Construction begins on the Chicago South Shore and South Bend Railroad north of the Old Chicago Road. Second Hokanson Meat Market in the Carlson building burns down.
Frances Howe publishes her book 'The Story of a French Homestead in the Old Northwest.' She is Joseph Bailly's granddaughter.
Porter incorporates into a town and organizes a fire department. Gust Carlson is the first Porter Fire Chief from 1908-1910. Richard Sabinske comes to Porter Beach to fish commercially at the location of the later Johnson Inn. The South Shore & South Bend Railroad begins operation north of (now) Hwy 12. On Sept 8, regular service begins between South Bend and Hammond.
South Shore train accident on June 19 at Shadyside on the South Shore track (now Burns Harbor) kills 12 (3 Porter men) and injures 52 (2 from Porter and Chesterton). That accident was the worst in the South Shore's 100-year history. Iron fire escapes are installed at the Porter School. Theodore Stephens builds his brick home at Waverly & Oak Hill Rds.
Porter population is 524. A Sears house is built on Howe Road for Peter Larson - the first Sears house in the area. George Battinger is Porter Fire Chief 1910-1915.
Porter Town Board leases part of Emil Busse's new building for a town hall and a place for keeping the fire apparatus. There is horse racing at Mineral Springs Race Track until the governor shuts it down due to betting. Rev Eric Herman Carlson begins as Pastor of Augsburg Lutheran Church. He remains a pastor until 1922. The Porter Fire Dept has 25 men.
Horse racing resumes at Mineral Springs Race Track and again it is shut down due to betting. CE Jacobson builds his brick block at 300 Lincoln St. Augsburg Lutheran Church congregation has its panoramic picture taken. (8/21/1952 CT) New town hall is dedicated in December 1913.
Motorcycle racing at the Mineral Springs Race Track. This will continue until 1921. Mable Yost is Porter Postmistress from 1914-1918 at John Busse's Store at Lincoln St & Wagner Rd.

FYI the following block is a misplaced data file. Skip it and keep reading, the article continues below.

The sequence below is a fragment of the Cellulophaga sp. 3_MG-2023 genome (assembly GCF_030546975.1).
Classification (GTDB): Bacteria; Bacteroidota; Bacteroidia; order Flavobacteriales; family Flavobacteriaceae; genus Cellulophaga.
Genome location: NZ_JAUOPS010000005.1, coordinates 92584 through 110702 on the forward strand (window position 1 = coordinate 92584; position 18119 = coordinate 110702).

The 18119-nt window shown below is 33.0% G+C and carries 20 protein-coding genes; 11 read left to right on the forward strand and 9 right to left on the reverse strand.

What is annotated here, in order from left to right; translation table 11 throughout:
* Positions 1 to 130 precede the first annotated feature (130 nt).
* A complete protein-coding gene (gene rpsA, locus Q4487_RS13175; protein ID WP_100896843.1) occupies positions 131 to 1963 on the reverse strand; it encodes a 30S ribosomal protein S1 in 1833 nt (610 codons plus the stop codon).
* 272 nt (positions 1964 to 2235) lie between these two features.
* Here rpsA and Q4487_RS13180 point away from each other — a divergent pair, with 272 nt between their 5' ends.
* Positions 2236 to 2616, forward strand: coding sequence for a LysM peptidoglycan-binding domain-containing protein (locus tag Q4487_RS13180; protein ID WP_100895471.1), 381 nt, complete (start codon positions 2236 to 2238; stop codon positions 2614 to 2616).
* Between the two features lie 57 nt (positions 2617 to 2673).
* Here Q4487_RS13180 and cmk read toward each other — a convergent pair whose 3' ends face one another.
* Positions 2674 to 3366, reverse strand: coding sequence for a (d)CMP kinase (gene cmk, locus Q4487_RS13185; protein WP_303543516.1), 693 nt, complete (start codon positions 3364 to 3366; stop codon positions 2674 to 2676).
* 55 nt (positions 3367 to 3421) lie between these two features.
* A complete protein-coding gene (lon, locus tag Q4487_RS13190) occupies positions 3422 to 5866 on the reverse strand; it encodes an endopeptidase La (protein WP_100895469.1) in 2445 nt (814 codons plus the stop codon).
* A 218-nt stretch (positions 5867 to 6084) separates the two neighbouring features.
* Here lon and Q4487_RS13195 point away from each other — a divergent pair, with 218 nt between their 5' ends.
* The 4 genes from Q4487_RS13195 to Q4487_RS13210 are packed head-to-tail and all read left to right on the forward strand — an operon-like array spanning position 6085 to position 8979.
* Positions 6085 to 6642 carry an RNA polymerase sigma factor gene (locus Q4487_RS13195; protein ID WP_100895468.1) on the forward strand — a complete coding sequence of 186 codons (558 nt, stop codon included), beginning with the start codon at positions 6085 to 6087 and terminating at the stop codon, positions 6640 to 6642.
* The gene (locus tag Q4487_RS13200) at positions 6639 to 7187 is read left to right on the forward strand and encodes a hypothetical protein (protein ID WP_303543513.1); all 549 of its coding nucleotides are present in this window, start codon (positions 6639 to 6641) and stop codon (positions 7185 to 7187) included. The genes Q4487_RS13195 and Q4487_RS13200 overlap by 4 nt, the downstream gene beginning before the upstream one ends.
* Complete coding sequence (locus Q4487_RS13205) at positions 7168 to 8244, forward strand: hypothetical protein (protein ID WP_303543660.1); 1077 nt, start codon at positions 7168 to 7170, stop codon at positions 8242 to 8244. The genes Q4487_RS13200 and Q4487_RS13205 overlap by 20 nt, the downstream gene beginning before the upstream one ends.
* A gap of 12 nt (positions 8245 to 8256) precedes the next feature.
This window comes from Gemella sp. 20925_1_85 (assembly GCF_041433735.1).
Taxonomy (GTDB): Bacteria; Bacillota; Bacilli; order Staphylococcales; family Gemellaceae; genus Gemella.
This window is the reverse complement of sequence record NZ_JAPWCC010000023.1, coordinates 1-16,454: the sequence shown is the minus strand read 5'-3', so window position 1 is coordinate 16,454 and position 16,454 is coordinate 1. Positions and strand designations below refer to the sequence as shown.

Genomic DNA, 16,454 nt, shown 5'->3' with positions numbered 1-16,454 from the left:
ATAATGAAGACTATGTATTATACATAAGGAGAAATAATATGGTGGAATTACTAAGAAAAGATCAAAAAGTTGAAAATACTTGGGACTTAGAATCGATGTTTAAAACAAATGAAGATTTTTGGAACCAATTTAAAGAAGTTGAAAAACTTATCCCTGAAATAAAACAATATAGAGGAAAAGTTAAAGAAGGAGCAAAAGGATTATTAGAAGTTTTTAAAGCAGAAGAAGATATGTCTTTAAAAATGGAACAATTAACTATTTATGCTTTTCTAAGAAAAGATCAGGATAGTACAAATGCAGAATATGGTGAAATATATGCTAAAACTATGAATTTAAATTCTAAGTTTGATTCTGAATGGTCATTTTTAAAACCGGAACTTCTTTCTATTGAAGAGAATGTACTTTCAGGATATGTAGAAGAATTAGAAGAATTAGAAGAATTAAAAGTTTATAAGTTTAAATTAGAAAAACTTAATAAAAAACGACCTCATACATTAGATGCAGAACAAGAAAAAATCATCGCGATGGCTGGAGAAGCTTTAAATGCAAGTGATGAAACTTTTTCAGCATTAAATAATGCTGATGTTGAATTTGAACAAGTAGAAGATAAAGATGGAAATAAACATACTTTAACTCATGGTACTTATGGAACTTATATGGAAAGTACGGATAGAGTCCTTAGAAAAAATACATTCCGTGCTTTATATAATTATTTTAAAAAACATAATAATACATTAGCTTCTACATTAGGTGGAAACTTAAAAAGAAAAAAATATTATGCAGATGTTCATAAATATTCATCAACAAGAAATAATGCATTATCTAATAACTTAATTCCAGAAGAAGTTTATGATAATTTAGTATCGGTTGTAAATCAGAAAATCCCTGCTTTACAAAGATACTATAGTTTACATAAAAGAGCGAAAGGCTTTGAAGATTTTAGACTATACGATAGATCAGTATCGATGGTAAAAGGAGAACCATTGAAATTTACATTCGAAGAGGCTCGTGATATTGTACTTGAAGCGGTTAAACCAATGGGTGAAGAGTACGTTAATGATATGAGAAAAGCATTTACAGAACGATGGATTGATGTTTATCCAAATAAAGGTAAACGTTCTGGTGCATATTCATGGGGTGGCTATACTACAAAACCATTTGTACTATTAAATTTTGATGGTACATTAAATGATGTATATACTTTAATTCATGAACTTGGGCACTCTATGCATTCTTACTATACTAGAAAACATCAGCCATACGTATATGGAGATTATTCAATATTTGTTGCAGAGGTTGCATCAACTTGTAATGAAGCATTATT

Meno Pratt of Porter is working as an electrician on the SS Eastland when it capsizes in the Chicago River on 7/24/1915. Alice Gray ("Diana of the Dunes") comes to the dunes in October with nothing but a jelly glass, knife, spoon, blanket and two guns. After four days, she finds an abandoned shack ("Driftwood"). (This was George Blagg's cabin. He was a Civil War veteran who died January 1915.) She is later known as "Diana of the Dunes." She lives in the dunes north of Porter for four years when she moves west down the beach. Alex McCorkel is Porter Fire Chief 1915-1921.
Alice Gray goes shopping in Porter. She walks up Howe Road to Porter often visiting the local families like the Larsons, Nelsons and Charlsons.
Gerry Long buys John Busse's store (Union Block at Lincoln Ave & Wagner Rd). Frances Howe, Joseph Bailly's granddaughter, dies in California. Porter serviceman Arthur T Johnson dies in World War I.
Lake Michigan is frozen over from shore to shore. Frances Howe is buried in Bailly cemetery a year after she died.
prohibition - The bars sell soft drinks and ice cream. Sievert's Bar in Porter has a candy store and sells soft drinks during prohibition.
Electric lights are installed in the Porter school. Frances Howe's estate auction takes place at the Bailly homestead. Sisters of Notre Dame occupy the Bailly homestead. Gerry Long is postmaster from 1919-1933 at his store: Long's IGA Grocery Store at Lincoln St & Wagner Rd. In January-February during the very cold winter, Alice Gray ("Diana of the Dunes") stayed with Charles and Hulda Johnson on Old Chicago Road (Hwy 12 now) for six weeks. This house was later owned by daughter Irene (Johnson) and her husband Oscar Nelson and sold to the Indiana Dunes National Lakeshore. This is one of the few houses that remain.
Porter population is 699. Porter Bank is built. EA Wilson, Superintendent of Sal Mountain Asbestos Co, is the bank's first president. Prior to the bank, the Fire Dept had a horse barn there. Behind that was a blacksmith on the alley. Dr John Theorell dies from overwork in the flu epidemic in Porter. Gus Salamander builds his pool hall at 224 Lincoln St and lives in the back.
37 are killed and many injured on Feb 27 when two passenger trains collide at the Porter "diamond" (railroad tracks that cross west of Porter). Motorcycle races at the Mineral Springs Race Track cease after seven years. It is sold at a Sheriff sale at $9,000 for 120 acres. Frank Czizek is Porter Fire Chief 1921-1925.
Dunes Highway (U.S. 12) is constructed from Gary to Michigan City. Waverly schoolhouse is last used as a school. Rev Eric Herman Carlson resigns as Pastor at Augsburg Lutheran Church. Anton Schmidt and his Columbia China Co begins producing a very thin chinaware on east Lincoln Ave. He began the Chesterton China works on Broadway. The Swedish Mission Church joined the Evangelical Church.